Optimizing static initialization - AWS Lambda

Optimizing static initialization

Static initialization happens before the handler code starts running in a function. This is the “INIT” code that happens outside of the handler. This code is often used to import libraries and dependencies, set up configuration and initialize connections to other services. In our analyses of Lambda performance across production invocations, data shows that the largest contributor of latency before function execution comes from INIT code. The section that developers can control the most can also have the biggest impact on the duration of a cold start.

            perf optimize figure 10

The INIT code runs when a new execution environment is run for the first time, and also whenever a function scales up and the Lambda service is creating new environments for the function. The initialization code is not run again if an invocation uses a warm execution environment. This portion of the cold start is influenced by:

  • The size of the function package, in terms of imported libraries and dependencies, and Lambda layers.

  • The amount of code and initialization work.

  • The performance of libraries and other services in setting up connections and other resources.

There are a number of steps that developers can take to optimize this portion of a cold start. If a function has many objects and connections, you may be able to rearchitect a single function into multiple, specialized functions. These are individually smaller and have less INIT code.

It’s important that functions only import the libraries and dependencies that they need. For example, if you only use Amazon DynamoDB in the AWS SDK, you can require an individual service instead of the entire SDK. Compare the following three examples:

// Instead of const AWS = require('aws-sdk'), use:
const DynamoDB = require('aws-sdk/clients/dynamodb')

// Instead of const AWSXRay = require('aws-xray-sdk'), use:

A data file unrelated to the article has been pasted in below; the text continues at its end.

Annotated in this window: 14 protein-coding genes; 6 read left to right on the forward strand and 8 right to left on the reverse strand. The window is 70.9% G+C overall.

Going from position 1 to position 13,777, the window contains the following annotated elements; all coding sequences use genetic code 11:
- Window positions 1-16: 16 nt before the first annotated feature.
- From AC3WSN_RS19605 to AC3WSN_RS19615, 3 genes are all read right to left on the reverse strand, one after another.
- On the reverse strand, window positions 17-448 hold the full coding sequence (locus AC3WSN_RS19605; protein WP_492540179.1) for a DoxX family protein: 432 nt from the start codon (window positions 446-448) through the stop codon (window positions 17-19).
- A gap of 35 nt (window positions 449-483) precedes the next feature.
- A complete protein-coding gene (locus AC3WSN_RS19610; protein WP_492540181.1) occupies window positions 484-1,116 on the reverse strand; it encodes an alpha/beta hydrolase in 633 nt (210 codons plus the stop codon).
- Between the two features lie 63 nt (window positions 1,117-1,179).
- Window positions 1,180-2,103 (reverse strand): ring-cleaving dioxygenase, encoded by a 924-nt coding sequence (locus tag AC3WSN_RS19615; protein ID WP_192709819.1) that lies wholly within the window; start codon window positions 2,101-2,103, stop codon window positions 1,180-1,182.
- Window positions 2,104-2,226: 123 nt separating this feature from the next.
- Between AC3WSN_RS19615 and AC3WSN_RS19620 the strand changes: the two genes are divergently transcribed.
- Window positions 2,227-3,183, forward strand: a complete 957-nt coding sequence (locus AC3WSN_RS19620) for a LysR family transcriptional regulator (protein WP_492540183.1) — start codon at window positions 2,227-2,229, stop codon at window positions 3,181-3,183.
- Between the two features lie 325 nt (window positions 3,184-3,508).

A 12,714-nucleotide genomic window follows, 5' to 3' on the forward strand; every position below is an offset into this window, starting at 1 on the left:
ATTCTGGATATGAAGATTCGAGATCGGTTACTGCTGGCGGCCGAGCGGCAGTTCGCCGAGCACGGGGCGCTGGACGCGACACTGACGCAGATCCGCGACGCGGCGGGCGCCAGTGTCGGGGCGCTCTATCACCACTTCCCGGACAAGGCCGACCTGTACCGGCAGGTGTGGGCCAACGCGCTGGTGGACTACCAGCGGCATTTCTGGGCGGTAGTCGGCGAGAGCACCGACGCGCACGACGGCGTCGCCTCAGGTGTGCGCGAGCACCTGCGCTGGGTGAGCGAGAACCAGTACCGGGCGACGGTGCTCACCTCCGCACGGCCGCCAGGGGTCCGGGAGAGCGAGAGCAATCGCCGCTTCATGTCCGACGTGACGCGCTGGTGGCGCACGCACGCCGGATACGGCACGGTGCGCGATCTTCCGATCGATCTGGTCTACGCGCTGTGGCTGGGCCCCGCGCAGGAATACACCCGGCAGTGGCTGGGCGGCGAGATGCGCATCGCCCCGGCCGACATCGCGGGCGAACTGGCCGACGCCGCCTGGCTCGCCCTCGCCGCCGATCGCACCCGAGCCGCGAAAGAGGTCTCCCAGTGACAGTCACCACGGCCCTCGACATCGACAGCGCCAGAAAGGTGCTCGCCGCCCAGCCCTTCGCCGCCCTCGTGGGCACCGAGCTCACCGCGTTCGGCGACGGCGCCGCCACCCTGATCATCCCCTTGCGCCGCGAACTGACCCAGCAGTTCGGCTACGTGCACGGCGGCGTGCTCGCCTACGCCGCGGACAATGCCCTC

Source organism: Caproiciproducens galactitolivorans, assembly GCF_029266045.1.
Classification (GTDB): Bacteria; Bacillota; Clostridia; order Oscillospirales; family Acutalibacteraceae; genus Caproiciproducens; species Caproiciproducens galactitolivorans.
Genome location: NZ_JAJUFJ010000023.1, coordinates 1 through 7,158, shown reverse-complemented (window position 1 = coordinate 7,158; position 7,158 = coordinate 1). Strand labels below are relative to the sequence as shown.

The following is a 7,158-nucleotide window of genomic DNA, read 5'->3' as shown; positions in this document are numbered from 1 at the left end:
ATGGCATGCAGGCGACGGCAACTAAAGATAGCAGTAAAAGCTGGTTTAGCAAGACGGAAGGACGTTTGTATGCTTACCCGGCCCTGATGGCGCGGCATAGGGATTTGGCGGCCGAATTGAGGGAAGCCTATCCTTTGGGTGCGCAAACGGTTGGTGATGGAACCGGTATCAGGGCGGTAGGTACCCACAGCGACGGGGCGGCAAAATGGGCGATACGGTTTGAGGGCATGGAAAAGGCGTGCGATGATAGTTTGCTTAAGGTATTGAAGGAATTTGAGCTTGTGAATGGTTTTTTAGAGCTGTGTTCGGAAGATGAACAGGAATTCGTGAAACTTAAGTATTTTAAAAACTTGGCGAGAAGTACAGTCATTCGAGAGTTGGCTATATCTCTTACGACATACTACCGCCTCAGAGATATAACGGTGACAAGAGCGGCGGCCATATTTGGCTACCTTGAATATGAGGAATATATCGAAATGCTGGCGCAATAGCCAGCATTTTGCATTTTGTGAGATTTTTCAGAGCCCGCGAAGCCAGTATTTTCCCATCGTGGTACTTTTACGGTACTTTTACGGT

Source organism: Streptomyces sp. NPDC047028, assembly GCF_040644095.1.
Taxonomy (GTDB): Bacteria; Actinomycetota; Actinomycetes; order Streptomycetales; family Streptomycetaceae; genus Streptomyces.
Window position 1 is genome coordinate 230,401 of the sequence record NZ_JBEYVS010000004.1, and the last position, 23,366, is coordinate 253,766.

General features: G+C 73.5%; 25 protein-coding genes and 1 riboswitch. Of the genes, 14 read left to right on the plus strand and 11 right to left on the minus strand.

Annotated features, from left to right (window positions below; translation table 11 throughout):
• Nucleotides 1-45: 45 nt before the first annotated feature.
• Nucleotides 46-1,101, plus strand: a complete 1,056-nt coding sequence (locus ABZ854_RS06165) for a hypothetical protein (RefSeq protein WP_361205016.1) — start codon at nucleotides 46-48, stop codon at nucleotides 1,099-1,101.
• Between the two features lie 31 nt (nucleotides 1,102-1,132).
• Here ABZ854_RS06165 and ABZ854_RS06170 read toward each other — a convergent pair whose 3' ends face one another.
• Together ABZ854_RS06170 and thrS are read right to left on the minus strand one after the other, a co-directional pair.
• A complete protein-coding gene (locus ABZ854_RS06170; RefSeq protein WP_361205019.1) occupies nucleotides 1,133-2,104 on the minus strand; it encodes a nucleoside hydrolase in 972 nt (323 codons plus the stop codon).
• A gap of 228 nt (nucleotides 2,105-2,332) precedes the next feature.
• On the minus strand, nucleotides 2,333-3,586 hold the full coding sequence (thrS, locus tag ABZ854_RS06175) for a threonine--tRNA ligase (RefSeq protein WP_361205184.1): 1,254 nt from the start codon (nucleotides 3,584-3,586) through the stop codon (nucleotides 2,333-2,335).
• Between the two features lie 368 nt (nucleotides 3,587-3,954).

const AWSXRay = require('aws-xray-sdk-core')

// Instead of const AWS = AWSXRay.captureAWS(require('aws-sdk')), use:
const dynamodb = new DynamoDB.DocumentClient()

In testing, importing the DynamoDB library instead of the entire AWS SDK was 125 ms faster. Importing the X-Ray core library was 5 ms faster than the X-Ray SDK. Similarly, when wrapping a service initialization, preparing a DocumentClient before wrapping showed a 140-ms gain. Version 3 of the AWS SDK for JavaScript now supports modular imports, which can further help reduce unused dependencies.

Static initialization is often the best place to open database connections to allow a function to reuse connections over multiple invocations to the same execution environment. However, you may have large numbers of objects that are only used in certain execution paths in your function. In this case, you can lazily load variables in the global scope to reduce the static initialization duration.

Global variables should be avoided for context-specific information per invocation. If your function has a global variable that is used only for the lifetime of a single invocation and is reset for the next invocation, use a variable scope that is local to the handler. Not only does this prevent global variable leaks across invocations, it also improves the static initialization performance.